Syllabus Entrance
Printer Friendly
Email Syllabus

HC 465 Basic Issues in Community Based Health Care Delivery
Grabanski, Julie Lynn


Julie.Grabanski@pirate.park.edu
Office: Grand Forks, ND
Office Hours: 9-10 PM Central Standard Time
Phone: (701)775-3696
Fax: (440) 815-3696

Park Vision/Mission Statement

Park University Vision

Park University will be a renowned international leader in providing innovative educational opportunities for learners within the global society.

Park University Mission

The mission of Park University, a entrepreneurial institution of learning, is to provide access to academic excellence which will prepare learners to think critically, communicate effectively and engage in lifelong learning while serving a global community.

 
Course Description

This course will cover a wide range of subjects in health care in community based health care delivery systems.  This course will provide an introduction to the concepts of epidemiology, ecology, community needs assessment, social, cultural and economic influences on the utilization of health care by community aggregrates. ( 3 Credit Hours)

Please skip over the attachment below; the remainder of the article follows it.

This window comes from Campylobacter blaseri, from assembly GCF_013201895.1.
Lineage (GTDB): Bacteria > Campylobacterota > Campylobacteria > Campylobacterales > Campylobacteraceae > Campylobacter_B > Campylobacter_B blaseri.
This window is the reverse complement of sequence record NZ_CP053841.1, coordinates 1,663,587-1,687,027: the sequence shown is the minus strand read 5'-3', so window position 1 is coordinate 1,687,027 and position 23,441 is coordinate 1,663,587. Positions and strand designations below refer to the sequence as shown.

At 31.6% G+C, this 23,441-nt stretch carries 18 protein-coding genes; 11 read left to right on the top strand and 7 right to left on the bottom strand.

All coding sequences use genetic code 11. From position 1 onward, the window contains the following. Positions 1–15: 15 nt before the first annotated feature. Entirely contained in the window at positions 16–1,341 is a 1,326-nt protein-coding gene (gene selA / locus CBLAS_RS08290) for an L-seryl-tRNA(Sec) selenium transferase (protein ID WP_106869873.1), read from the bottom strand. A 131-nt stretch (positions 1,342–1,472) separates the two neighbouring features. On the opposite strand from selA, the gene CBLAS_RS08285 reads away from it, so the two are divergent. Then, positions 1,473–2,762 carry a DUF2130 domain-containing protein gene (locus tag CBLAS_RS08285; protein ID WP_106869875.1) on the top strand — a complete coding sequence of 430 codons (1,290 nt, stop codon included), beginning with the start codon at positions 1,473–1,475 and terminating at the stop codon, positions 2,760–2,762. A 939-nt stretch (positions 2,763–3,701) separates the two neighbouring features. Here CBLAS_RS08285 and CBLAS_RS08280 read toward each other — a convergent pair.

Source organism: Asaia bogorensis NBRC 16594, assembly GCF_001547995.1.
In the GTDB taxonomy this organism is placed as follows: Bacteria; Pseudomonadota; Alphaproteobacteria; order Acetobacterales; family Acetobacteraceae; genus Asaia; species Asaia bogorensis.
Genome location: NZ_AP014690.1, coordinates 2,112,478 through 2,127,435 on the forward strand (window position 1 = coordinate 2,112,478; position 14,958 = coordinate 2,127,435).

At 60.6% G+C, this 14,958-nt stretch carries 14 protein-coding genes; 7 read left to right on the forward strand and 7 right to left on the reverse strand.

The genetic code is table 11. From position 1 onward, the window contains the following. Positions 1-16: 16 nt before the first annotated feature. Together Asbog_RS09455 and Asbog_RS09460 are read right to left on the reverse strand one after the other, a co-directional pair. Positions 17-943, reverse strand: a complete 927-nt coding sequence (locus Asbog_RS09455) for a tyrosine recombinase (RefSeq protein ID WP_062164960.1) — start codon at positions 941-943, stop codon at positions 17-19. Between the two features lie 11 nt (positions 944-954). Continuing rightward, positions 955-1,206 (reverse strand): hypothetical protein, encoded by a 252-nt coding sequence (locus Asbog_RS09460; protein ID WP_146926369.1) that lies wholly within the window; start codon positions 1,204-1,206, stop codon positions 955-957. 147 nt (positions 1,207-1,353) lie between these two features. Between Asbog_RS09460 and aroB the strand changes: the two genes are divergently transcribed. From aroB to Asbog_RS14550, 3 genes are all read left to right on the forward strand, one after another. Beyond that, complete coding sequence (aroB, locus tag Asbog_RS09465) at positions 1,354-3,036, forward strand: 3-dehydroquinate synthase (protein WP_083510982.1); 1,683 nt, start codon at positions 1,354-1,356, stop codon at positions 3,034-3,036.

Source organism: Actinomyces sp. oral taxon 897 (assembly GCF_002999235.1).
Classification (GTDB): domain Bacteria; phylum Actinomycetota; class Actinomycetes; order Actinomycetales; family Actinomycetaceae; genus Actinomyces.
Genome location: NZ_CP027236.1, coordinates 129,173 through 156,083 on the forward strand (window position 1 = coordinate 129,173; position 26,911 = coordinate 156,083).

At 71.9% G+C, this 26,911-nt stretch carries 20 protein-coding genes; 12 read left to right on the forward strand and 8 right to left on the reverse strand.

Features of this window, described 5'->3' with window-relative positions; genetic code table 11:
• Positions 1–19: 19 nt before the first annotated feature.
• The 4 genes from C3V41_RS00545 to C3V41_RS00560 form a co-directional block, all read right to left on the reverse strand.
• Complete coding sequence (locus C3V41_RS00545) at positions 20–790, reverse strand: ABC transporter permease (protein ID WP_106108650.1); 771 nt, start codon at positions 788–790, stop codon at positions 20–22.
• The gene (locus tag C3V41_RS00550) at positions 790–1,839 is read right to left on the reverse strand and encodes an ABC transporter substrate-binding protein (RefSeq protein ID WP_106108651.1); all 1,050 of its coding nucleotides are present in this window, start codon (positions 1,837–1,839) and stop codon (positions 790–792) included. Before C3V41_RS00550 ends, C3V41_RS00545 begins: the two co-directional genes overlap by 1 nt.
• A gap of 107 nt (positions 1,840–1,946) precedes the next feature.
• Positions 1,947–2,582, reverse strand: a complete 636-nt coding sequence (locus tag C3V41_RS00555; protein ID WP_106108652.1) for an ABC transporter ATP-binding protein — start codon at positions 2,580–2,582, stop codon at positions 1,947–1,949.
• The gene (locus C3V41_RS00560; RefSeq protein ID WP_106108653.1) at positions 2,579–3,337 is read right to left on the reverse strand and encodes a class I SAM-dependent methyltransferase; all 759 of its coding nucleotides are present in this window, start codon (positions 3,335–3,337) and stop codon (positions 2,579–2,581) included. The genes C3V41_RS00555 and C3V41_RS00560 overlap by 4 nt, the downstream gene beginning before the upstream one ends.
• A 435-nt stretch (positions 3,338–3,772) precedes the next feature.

Overview and Course Goals

This course examines factors relevant to community based health care delivery. It will discuss current and future issues, community needs and services, and social, cultural, and economic influences on the utilization of health care services.

The basic goals of this course are for the student to understand the various influences in the community on the utilization of health care delivery systems, explain the current and future issues in public health care and the role of government, and interpret the role of specific interests in the health care industry and the effect on health policy decision and organization in delivery of health care.  Students will evaluate current priorities and future developments in health issues as they relate to social, political, cultural, technological, ethical and economic forces in health care delivery through research of these issues and present this information in the form of a term paper. The course should help you to have a deeper understanding of the issues in community based health care delivery and assist you in the development of strategies to solve current and future issues in health care.